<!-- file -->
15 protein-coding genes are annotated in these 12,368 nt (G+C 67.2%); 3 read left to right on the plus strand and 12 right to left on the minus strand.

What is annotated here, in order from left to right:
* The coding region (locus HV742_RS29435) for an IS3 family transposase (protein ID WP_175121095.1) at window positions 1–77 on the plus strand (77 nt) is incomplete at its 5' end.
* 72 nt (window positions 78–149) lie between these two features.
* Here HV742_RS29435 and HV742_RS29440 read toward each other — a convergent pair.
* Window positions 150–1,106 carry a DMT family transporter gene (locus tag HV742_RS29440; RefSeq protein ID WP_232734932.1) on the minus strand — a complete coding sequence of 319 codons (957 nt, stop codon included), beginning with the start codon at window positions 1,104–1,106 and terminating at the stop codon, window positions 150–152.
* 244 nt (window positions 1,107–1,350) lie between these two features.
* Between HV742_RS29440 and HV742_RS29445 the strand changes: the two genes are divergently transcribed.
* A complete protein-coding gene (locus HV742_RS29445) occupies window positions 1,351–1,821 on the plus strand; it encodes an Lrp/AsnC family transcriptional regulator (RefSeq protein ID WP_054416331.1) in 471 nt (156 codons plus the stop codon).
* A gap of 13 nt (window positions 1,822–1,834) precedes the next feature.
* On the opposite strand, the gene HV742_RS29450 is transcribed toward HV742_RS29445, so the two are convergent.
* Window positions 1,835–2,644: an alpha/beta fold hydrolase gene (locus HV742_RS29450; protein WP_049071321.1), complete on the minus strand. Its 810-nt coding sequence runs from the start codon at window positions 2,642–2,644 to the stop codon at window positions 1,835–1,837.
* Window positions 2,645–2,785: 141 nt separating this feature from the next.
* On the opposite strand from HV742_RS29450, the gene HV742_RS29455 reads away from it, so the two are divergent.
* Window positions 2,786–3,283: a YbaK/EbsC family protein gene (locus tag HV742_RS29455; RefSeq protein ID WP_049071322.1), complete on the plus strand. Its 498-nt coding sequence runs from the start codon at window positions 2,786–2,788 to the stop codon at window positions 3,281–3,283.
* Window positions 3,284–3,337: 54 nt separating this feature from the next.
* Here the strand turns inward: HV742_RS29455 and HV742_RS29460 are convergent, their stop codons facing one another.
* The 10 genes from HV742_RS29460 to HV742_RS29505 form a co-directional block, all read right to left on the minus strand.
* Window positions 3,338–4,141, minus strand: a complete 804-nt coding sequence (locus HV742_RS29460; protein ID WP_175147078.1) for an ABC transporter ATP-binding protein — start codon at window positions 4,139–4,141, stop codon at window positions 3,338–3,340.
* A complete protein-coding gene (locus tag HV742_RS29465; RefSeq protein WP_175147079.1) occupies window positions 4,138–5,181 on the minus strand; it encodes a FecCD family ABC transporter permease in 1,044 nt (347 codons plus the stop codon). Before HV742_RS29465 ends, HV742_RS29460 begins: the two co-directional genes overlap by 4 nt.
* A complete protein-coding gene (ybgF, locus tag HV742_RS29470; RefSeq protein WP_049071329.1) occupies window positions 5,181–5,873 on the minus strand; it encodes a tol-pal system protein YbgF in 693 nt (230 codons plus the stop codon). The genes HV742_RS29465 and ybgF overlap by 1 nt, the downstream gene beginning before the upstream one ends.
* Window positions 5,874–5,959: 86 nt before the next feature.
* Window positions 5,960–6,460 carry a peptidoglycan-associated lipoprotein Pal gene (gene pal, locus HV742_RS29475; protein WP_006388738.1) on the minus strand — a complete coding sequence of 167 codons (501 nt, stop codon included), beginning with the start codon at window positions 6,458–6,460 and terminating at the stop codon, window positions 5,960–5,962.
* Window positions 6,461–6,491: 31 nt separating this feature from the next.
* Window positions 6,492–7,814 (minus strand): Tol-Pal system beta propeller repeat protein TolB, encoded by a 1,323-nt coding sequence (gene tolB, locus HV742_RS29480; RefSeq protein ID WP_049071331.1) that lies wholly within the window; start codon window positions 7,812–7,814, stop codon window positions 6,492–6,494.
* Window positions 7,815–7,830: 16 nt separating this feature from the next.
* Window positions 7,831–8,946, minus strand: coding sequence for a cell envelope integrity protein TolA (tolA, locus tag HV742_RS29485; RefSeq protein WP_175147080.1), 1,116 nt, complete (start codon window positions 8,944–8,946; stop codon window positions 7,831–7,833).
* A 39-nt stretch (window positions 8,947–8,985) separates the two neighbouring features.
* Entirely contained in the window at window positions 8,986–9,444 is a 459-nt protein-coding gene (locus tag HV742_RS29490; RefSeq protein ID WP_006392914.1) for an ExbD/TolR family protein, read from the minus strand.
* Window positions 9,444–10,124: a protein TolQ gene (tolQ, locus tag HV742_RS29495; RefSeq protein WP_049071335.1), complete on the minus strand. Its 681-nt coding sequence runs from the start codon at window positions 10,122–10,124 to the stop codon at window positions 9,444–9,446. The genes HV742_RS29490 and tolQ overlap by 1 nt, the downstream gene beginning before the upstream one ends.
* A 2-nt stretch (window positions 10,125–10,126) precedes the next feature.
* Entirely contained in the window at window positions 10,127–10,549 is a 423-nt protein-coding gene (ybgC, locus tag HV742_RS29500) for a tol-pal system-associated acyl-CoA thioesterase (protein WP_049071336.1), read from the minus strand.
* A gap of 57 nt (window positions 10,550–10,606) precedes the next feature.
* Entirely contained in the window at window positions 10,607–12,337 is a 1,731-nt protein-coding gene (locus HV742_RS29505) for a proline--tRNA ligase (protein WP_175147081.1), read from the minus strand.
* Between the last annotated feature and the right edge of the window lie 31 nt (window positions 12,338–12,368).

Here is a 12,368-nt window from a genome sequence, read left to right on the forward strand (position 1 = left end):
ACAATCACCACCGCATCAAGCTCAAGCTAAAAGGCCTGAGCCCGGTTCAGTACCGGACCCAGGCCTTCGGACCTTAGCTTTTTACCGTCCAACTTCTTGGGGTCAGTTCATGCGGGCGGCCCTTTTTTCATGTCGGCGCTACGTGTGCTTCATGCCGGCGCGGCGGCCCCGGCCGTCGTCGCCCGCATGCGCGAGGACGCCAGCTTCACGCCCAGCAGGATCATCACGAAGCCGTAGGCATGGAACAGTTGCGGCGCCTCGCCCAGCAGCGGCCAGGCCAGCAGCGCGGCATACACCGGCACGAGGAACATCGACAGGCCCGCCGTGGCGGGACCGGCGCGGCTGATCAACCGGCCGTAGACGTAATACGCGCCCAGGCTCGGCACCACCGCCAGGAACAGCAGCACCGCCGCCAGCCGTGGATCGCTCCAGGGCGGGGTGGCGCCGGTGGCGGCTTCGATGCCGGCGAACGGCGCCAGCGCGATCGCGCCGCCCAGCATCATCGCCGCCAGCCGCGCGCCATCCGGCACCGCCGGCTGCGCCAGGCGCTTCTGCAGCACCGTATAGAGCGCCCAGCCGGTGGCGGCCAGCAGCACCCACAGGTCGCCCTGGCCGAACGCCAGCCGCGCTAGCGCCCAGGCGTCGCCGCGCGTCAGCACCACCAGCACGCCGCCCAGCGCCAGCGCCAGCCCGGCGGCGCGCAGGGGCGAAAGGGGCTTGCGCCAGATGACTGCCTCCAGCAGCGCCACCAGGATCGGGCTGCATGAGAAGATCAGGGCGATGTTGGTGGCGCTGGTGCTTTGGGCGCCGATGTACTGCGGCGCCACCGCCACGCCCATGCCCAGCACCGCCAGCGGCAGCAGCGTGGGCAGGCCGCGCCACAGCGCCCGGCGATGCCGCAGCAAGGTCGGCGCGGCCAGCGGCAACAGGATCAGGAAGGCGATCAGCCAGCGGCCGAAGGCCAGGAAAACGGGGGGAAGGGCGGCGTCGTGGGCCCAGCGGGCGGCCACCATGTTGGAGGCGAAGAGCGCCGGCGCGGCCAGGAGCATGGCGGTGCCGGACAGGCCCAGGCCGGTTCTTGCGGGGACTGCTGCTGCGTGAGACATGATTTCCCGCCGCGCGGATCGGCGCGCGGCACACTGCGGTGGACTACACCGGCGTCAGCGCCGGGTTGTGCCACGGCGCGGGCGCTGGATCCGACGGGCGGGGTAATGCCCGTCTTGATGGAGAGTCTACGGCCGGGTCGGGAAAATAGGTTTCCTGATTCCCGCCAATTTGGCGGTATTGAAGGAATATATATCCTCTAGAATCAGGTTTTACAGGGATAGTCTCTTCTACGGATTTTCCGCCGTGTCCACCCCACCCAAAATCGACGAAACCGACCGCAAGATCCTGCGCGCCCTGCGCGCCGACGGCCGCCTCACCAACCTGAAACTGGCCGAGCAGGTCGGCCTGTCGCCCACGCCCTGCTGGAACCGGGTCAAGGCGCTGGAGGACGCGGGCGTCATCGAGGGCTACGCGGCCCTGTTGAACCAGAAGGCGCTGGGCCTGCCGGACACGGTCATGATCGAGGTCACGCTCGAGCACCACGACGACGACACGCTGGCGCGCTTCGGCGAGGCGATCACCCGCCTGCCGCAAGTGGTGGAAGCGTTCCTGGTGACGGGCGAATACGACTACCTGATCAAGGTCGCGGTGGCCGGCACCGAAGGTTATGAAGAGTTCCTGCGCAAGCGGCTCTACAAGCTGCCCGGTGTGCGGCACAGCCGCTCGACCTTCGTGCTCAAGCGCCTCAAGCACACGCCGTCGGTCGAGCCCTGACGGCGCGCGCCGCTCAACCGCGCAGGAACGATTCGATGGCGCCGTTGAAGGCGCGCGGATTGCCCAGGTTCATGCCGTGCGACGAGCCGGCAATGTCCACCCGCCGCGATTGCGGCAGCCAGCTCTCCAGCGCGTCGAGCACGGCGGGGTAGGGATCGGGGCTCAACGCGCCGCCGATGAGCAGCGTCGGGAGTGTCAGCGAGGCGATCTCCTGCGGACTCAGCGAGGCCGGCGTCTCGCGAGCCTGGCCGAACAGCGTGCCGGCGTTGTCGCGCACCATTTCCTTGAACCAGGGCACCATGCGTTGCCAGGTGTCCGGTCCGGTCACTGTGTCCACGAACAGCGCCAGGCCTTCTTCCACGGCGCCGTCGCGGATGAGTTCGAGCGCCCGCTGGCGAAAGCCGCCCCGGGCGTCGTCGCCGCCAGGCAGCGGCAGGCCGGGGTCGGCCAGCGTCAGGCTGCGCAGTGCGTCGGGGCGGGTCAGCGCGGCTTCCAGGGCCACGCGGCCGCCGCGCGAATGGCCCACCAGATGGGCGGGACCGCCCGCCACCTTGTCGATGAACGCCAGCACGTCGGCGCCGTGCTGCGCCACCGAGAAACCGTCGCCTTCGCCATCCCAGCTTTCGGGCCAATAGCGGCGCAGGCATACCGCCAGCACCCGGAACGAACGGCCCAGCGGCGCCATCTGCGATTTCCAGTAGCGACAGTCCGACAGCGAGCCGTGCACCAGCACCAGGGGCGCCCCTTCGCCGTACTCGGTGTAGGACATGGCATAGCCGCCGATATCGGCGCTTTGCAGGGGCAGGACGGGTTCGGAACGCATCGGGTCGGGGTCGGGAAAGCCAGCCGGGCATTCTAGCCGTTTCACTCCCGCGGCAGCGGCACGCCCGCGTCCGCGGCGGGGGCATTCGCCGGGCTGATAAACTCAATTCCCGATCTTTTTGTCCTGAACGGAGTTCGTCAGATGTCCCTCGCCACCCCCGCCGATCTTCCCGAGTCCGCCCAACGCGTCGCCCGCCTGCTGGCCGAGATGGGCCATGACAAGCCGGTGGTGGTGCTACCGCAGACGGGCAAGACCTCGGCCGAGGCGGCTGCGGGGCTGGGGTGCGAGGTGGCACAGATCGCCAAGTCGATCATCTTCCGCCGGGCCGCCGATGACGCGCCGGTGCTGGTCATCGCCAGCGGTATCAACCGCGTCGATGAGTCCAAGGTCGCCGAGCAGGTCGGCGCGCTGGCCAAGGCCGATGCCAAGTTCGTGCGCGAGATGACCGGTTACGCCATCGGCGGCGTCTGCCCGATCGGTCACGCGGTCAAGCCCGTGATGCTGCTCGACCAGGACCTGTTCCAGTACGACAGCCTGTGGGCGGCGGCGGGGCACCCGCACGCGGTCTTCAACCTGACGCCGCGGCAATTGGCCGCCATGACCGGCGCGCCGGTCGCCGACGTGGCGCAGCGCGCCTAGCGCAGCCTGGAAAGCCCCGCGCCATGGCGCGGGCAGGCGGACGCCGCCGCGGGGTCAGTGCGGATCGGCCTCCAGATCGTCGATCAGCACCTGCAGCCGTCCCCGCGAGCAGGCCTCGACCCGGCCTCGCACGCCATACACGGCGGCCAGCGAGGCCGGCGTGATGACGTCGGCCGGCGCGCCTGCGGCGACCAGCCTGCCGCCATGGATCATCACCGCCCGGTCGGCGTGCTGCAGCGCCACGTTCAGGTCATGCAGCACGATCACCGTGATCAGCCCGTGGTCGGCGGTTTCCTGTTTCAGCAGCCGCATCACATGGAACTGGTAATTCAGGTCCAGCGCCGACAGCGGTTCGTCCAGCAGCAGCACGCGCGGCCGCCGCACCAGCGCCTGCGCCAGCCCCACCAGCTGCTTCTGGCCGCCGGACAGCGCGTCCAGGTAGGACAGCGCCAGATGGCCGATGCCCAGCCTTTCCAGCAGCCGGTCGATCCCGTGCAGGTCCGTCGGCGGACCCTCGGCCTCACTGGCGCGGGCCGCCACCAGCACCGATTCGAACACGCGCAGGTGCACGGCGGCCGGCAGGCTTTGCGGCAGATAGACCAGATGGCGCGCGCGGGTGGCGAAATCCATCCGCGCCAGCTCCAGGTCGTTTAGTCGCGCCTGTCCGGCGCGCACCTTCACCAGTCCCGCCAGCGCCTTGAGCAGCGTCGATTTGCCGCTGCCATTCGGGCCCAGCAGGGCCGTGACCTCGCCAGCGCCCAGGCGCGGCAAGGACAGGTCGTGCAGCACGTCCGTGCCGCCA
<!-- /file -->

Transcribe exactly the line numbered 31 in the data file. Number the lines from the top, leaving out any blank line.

* A 2-nt stretch (window positions 10,125–10,126) precedes the next feature.